The True Discipline of Getting Up Early Each Day

Recently, there seems to be a rash of people on social media sites like LinkedIn doing the “5am Challenge”. For 10 days or a month, a person agrees to wake up by 5am and get started with their day, often recording the result.

I have to admit, it’s amusing to watch people endeavor to accomplish the challenge. “Ah, man,” they say, “it’s amazing what I can accomplish.” Unfortunately, their skin often has a slightly greenish tint, and their eyes glaze over as they speak.

Waking up early is, in many respects, one of the most effective ways to be genuinely “productive.” At various times in my career, I’ve tried to establish multiple early morning wake-up times. However, none of these new schedules ever stuck.

It wasn’t as if I wasn’t motivated. However, I had a problem: motivation can only take you so far when you are always exhausted. During one 30-day challenge, when I was trying to wake-up at 4:30am each day, I would usually be a zombie before noon. Additionally, though I could congratulate myself on my early morning, I rarely was “actually” that productive. I would spend hours doing relatively minor tasks like organizing files or categorizing my email chains.

These challenges rarely lasted more than a few weeks. It wasn’t that I didn’t want to keep the process going, but the reality was that I was never getting enough sleep.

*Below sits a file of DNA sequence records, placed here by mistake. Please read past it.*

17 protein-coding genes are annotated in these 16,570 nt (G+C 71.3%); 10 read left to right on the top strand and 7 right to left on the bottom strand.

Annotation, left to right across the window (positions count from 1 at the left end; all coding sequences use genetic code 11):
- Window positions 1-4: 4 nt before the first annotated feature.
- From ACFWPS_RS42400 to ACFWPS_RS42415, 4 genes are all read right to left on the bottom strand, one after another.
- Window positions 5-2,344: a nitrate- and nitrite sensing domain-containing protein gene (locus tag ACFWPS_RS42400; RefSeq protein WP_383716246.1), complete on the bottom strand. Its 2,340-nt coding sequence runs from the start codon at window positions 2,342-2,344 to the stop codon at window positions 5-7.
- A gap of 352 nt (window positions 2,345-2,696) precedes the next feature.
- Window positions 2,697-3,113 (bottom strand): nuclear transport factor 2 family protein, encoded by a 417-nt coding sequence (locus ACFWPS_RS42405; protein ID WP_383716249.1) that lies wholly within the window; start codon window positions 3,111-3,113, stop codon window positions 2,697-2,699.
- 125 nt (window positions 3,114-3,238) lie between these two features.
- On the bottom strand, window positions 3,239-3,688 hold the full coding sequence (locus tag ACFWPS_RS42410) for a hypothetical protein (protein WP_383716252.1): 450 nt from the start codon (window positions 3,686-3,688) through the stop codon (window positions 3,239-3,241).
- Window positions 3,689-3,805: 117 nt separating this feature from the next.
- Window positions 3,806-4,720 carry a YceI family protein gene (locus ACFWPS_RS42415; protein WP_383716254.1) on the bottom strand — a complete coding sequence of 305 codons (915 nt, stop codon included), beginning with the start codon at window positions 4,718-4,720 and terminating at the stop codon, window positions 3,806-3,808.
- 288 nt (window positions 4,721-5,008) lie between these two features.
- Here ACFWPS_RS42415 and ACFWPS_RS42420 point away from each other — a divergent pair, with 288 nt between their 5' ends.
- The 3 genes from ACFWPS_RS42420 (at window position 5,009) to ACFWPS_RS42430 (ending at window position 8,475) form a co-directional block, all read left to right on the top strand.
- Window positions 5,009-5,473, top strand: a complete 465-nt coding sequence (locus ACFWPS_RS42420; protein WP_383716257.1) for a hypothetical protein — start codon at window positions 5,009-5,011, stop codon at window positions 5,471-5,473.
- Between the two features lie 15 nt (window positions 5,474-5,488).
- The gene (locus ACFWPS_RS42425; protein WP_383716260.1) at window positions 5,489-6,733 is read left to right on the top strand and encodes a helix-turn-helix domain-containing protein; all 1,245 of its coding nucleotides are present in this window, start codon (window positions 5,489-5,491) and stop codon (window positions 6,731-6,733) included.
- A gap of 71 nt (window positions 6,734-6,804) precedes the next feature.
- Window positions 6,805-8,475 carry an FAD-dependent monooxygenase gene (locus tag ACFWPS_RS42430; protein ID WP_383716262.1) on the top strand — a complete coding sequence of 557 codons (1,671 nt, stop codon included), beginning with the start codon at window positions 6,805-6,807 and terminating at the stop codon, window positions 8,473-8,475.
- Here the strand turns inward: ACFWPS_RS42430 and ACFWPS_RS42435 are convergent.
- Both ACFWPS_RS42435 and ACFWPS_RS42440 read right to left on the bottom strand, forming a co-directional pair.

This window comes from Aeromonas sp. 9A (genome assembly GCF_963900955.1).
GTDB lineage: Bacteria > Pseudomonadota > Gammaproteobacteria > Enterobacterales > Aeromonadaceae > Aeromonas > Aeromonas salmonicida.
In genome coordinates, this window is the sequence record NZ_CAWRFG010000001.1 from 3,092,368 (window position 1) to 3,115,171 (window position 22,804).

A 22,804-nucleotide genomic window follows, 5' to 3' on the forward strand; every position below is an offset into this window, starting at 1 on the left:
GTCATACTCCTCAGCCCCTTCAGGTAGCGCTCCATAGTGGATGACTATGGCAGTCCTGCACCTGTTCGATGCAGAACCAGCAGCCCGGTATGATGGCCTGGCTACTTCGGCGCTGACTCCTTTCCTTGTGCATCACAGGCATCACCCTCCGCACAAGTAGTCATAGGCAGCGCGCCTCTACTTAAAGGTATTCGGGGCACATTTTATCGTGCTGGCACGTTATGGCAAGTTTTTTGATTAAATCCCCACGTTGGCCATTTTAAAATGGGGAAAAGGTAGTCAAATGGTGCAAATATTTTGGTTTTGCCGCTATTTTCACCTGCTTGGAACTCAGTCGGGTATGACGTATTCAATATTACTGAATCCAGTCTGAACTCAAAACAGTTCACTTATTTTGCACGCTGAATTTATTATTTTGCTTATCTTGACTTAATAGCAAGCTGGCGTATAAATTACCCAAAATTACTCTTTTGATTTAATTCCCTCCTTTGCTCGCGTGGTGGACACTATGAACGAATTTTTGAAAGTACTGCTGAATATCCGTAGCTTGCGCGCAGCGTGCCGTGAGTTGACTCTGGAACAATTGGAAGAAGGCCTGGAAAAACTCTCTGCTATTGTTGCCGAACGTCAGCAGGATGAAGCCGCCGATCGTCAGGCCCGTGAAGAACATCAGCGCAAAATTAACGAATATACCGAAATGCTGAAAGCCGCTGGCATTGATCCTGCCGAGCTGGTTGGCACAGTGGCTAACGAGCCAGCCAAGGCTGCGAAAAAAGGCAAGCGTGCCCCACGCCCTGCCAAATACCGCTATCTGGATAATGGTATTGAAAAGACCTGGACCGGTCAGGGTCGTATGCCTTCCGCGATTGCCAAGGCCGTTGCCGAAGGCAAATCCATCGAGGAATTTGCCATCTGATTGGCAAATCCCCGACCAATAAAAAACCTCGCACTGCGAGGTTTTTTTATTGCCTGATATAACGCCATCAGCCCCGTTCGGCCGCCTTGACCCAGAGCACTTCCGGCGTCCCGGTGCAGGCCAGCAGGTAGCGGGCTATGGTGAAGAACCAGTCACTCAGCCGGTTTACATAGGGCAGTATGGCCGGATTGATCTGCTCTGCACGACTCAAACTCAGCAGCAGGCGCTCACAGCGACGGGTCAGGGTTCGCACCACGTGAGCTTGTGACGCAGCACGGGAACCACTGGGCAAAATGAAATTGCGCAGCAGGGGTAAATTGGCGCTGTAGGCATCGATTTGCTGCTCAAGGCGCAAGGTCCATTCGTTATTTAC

Up until recently, I believed that with enough willpower and motivation, I could force myself to sleep less. I saw Type A personalities and marveled at their schedules that somehow only allowed for a handful of hours of actual sleep each night. I just need to more disciplined, I would tell myself, and I too will be fine with a 19hr work day. Unfortunately, this scenario never worked for very long before I would crash.

In the last couple of years, there seems to have been a change in our culture’s perception of sleep. Cultural icons like Arianna Huffington have started to promote a more balanced approach to work and rest, with sleep is not seen as an enemy of productivity as much as a necessary partner to it.

Additionally, researchers like Matthew Walker (author of Why We Sleep) have shown more and more that the habit of getting too little sleep is actually quite destructive to our health. The vast majority of us need between 7 - 9 hours of sleep each day. I can attest that when I started focusing on getting proper rest, my actual productivity went up astronomically. Not only was I more effective at the various types of projects I was doing, but I could also think strategically about what I was trying to accomplish. I was better at planning out my day and not just responding to the things that were happening around me.

The difficulty for me, who is naturally a night-owl, getting enough sleep usually means waking up later. For the last several years, my schedule usually is to go to bed at 11pm and wake up around 7am. But, like many of those who do the 5am Challenge will attest, those early mornings really are incredibly productive. So, the challenge for me is not when to wake up, but when to go to bed. To get 8hrs of sleep, I need to be in bed by 9pm each night, which I haven’t done since the 6th grade.

It’s going to be hard to go to bed at a reasonable hour. But, as getting enough sleep is one of my consistent priorities, it is a challenge that I’m now willing to accept.